Our team of experienced writers and editors follows a strict set of guidelines to ensure the highest quality content. We conduct thorough research, fact-check all information, and rely on credible sources to back up our claims. Our content is reviewed by subject matter experts to ensure accuracy and clarity.

We believe in transparency and maintain editorial independence from our advertisers. Our team does not receive direct compensation from advertisers, allowing us to create unbiased content that prioritizes your interests.

Tuna, or tunny, loins are the largest cuts of meat that processors cut from a whole tuna fish. There are four loins on each fish: two dorsal loins and two belly loins. Several species of tuna are popular, such as the albacore, yellow fin, and ahi big eye tuna. Depending on the species, processors may label the tuna as solid white or solid light. Some food experts advise that a cook take special care while handling raw or frozen tuna loins, including using thawed fish within two to three days.

The dorsal loins are located on the top part of the fish. Each begins behind the head and continues to the tail, running on each side of the spine. The belly loins are located between the pelvic and anal fins on the lower part of the fish. Like the dorsal loins, there is one on each side of the fish. Generally, processors use chunks of meat for canned tuna unless marked differently, and they use scraps, skin, and other waste to make pet food, especially cat food.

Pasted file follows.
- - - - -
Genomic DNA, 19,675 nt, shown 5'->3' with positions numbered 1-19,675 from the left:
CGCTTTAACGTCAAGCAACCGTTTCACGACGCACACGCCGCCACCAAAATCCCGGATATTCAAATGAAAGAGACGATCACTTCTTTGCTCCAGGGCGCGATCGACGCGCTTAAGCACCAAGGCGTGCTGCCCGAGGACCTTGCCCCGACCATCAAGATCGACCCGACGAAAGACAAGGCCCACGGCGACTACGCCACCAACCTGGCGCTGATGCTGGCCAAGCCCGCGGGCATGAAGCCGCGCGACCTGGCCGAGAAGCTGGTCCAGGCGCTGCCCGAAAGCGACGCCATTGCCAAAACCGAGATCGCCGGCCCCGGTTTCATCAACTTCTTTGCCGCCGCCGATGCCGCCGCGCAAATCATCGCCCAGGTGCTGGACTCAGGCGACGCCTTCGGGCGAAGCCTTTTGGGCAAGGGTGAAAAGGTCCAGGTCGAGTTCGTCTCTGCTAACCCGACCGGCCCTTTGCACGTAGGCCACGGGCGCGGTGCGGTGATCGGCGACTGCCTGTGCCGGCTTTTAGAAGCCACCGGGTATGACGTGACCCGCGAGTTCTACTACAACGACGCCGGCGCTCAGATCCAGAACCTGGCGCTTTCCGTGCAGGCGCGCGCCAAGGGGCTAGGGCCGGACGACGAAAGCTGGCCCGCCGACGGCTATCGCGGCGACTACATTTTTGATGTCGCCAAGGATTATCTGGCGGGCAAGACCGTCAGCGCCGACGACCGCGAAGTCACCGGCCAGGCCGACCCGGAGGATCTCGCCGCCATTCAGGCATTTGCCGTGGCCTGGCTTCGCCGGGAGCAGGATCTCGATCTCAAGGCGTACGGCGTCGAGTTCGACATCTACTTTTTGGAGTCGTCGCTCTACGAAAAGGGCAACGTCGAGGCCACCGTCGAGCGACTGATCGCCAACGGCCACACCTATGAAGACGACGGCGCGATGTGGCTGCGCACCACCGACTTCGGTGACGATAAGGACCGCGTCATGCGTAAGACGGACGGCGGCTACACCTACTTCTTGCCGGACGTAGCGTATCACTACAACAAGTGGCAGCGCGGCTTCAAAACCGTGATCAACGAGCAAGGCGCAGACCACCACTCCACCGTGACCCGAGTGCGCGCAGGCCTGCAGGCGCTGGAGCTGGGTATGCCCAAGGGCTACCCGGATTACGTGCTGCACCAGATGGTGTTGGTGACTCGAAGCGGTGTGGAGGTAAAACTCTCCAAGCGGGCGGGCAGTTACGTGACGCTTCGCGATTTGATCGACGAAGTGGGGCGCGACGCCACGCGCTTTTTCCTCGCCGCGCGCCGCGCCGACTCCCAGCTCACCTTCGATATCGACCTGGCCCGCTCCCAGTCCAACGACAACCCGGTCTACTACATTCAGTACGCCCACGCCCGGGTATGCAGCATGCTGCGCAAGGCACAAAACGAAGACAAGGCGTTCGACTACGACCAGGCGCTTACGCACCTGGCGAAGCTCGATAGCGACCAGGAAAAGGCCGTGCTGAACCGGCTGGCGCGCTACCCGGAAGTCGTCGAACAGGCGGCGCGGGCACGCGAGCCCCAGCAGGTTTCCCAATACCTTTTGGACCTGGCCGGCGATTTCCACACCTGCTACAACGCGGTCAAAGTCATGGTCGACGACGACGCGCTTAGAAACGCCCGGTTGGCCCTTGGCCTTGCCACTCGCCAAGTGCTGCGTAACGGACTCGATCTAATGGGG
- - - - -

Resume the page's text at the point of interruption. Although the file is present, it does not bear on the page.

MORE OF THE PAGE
Companies may can tuna loins or sell them fresh or frozen. Many processors prefer to precook the tuna in the whole form because it is easier to skin and debone the cooked tuna. They place the cooked tuna into cans and process it to seal the can. Regulations stipulate that the label must reflect the type of tuna, either solid or chunk and either white or light. Albacore tuna is white meat tuna, and other species, primarily yellow fin and skipjack, are light meat.

Experts suggest using fresh tuna or thawed fresh tuna within two days, especially if the cook is using the tuna for a raw fish dish, such as sashimi or sushi. Some people label their fish as sushi-grade, but there are no standards for this labeling. A buyer should ask the vendor how the fresh tuna loins have been handled. Some processors freeze the tuna loins for seven days at -7°F (-21.7°C) or flash freeze them for 15 hours at -31°F (-35°C) to kill parasites; others do not believe this is necessary and argue that it affects the flavor and texture.